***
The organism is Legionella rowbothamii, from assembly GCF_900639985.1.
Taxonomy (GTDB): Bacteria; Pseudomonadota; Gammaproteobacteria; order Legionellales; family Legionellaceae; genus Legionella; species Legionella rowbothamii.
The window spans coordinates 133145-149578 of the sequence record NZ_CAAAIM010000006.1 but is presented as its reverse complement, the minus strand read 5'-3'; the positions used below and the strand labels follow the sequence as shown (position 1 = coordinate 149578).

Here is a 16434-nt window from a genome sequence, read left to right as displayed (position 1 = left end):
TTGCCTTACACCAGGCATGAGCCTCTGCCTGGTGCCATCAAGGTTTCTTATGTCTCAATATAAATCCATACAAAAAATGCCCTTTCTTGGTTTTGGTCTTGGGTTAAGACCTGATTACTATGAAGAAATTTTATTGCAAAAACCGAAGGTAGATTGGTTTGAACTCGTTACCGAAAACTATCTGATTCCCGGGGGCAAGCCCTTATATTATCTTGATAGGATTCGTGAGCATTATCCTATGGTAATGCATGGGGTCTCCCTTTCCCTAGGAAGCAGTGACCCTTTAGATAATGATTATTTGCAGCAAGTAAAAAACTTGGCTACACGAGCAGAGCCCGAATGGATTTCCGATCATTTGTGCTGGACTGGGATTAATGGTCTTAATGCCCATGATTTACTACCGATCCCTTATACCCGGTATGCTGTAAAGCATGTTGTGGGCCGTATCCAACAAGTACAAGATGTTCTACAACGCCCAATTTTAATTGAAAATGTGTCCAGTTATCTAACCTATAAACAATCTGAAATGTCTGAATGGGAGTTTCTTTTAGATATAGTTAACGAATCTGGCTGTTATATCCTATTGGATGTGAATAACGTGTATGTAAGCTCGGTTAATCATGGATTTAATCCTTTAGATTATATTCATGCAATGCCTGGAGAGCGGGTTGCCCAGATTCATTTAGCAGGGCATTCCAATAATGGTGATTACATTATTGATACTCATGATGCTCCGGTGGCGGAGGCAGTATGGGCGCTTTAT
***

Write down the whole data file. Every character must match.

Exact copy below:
The organism is Legionella rowbothamii, from assembly GCF_900639985.1.
Taxonomy (GTDB): Bacteria; Pseudomonadota; Gammaproteobacteria; order Legionellales; family Legionellaceae; genus Legionella; species Legionella rowbothamii.
The window spans coordinates 133145-149578 of the sequence record NZ_CAAAIM010000006.1 but is presented as its reverse complement, the minus strand read 5'-3'; the positions used below and the strand labels follow the sequence as shown (position 1 = coordinate 149578).

Here is a 16434-nt window from a genome sequence, read left to right as displayed (position 1 = left end):
TTGCCTTACACCAGGCATGAGCCTCTGCCTGGTGCCATCAAGGTTTCTTATGTCTCAATATAAATCCATACAAAAAATGCCCTTTCTTGGTTTTGGTCTTGGGTTAAGACCTGATTACTATGAAGAAATTTTATTGCAAAAACCGAAGGTAGATTGGTTTGAACTCGTTACCGAAAACTATCTGATTCCCGGGGGCAAGCCCTTATATTATCTTGATAGGATTCGTGAGCATTATCCTATGGTAATGCATGGGGTCTCCCTTTCCCTAGGAAGCAGTGACCCTTTAGATAATGATTATTTGCAGCAAGTAAAAAACTTGGCTACACGAGCAGAGCCCGAATGGATTTCCGATCATTTGTGCTGGACTGGGATTAATGGTCTTAATGCCCATGATTTACTACCGATCCCTTATACCCGGTATGCTGTAAAGCATGTTGTGGGCCGTATCCAACAAGTACAAGATGTTCTACAACGCCCAATTTTAATTGAAAATGTGTCCAGTTATCTAACCTATAAACAATCTGAAATGTCTGAATGGGAGTTTCTTTTAGATATAGTTAACGAATCTGGCTGTTATATCCTATTGGATGTGAATAACGTGTATGTAAGCTCGGTTAATCATGGATTTAATCCTTTAGATTATATTCATGCAATGCCTGGAGAGCGGGTTGCCCAGATTCATTTAGCAGGGCATTCCAATAATGGTGATTACATTATTGATACTCATGATGCTCCGGTGGCGGAGGCAGTATGGGCGCTTTAT